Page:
Front Page
Meditations Contents
Series Theme: The Anguish of Job
Meditation No. 8
Series Contents:
Meditation Title: Friends

1. Setting the Scene

2. God the Initiator

3. Satan the Destroyer

4. Mishaps of Life

5. Responding to Disaster

6. Even More

7. Options

8. Friends

9. Job's Lament

10. Be an example

11 to 20

31 to 40

41 to 50

51 to 60

61 to 68



1-10 roughly cover Ch.1-4

11-20 roughly cover Ch.4-7

21-30 roughly cover Ch.8-11

31-40 roughly cover Ch.12-15

41-50 roughly cover Ch.16-21

51-60 cover Ch.22-33

61-68 cover Ch.34-42


Job 2:11-13   When Job's three friends, Eliphaz the Temanite, Bildad the Shuhite and Zophar the Naamathite, heard about all the troubles that had come upon him, they set out from their homes and met together by agreement to go and sympathize with him and comfort him. When they saw him from a distance, they could hardly recognize him; they began to weep aloud, and they tore their robes and sprinkled dust on their heads. Then they sat on the ground with him for seven days and seven nights. No one said a word to him, because they saw how great his suffering was.

When we come to consider Job's comforters, his three friends, we run into some difficulties. We really know hardly anything about them. Eliphaz is an Edomite name and Teman was a village in Edom. Bildad and Zophar are men of completely uncertain background. There is only one thing about these three men, they are Job's friends. Now having been an incredibly rich man Job would have had many acquaintances but these three stand out as friends. The word goes out around the country as to what had happened to Job so they each leave their homes and met at some prearranged place and go together to see for themselves what has happened to him.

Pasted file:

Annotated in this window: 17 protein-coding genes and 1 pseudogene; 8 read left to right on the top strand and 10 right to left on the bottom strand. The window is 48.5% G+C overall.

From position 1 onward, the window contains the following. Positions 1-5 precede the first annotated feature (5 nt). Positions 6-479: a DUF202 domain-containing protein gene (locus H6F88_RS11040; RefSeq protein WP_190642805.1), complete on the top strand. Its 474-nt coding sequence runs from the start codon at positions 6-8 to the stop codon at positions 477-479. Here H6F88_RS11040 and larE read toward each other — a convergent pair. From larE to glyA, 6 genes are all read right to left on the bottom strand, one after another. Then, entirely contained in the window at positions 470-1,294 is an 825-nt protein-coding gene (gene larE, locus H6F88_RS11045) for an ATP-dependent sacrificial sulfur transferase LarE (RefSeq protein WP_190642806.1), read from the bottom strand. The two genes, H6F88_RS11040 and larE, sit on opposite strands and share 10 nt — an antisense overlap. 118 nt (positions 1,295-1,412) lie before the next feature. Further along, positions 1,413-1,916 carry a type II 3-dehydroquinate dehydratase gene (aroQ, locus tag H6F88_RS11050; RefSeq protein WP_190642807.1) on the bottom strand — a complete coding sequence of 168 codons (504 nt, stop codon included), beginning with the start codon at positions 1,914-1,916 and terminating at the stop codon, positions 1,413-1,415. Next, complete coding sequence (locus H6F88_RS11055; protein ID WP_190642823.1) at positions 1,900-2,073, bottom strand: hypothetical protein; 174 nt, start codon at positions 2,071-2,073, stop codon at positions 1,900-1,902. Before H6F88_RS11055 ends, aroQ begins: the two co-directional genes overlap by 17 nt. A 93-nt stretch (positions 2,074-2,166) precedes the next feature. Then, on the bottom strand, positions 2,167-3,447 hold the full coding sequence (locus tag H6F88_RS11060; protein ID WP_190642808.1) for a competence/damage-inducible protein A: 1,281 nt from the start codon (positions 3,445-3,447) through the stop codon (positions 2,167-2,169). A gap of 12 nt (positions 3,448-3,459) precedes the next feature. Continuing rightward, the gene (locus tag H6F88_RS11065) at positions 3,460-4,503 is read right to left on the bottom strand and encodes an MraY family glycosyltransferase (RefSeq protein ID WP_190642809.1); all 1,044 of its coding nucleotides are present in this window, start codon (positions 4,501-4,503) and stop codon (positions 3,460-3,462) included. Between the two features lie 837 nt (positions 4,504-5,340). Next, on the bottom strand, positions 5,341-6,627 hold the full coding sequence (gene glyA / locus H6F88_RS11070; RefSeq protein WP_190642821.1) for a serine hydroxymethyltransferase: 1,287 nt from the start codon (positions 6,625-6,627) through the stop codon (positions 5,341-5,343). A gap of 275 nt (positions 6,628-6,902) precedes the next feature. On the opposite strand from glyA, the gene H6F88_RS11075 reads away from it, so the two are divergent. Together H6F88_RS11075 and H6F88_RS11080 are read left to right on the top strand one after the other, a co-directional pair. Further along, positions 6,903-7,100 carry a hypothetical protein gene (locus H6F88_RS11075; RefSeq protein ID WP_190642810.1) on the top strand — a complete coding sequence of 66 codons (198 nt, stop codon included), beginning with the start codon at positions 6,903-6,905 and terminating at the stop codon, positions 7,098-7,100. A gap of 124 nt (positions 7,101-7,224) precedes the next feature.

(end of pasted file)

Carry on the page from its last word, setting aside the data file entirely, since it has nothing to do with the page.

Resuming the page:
Now they don't go out of morbid interest, they go to sympathize with him and comfort him. Their intention was good. When you sympathise with someone you enter into their experience and show understanding sorrow alongside them. When you comfort them you seek to pick them up and help them in their time or sorrow or anguish. So these men come with good intentions.

Stop and think for a moment what you want from your friends when you go into a time of suffering. Probably you want understanding, compassion, and consideration. You don't want judgement and you don't want criticism. You just want acceptance and love. Our lives are touched and changed by loving acceptance more than anything else. These are the things we want in such circumstances, but do we find it in the church? It should be. Let's see how these three friends approached Job.

When they saw him from a distance, they could hardly recognize him. Whatever they thought they would find, it was worse. He was such a physical wreck that they could hardly realise it was him. Their initial reaction is to weep. Their hearts were moved by his plight. Are we those whose hearts can be moved to tears of compassion? Tears are a sign of emotion; they indicate what is going on inside. In that they convey to another what words cannot convey. In parts of the world tears are considered weak, but in fact they are exactly the opposite, for they reveal us being how God designed us to be. The weak person is the one who is afraid of emotion and bottles up any feelings and is unable to operate as God designed them to be.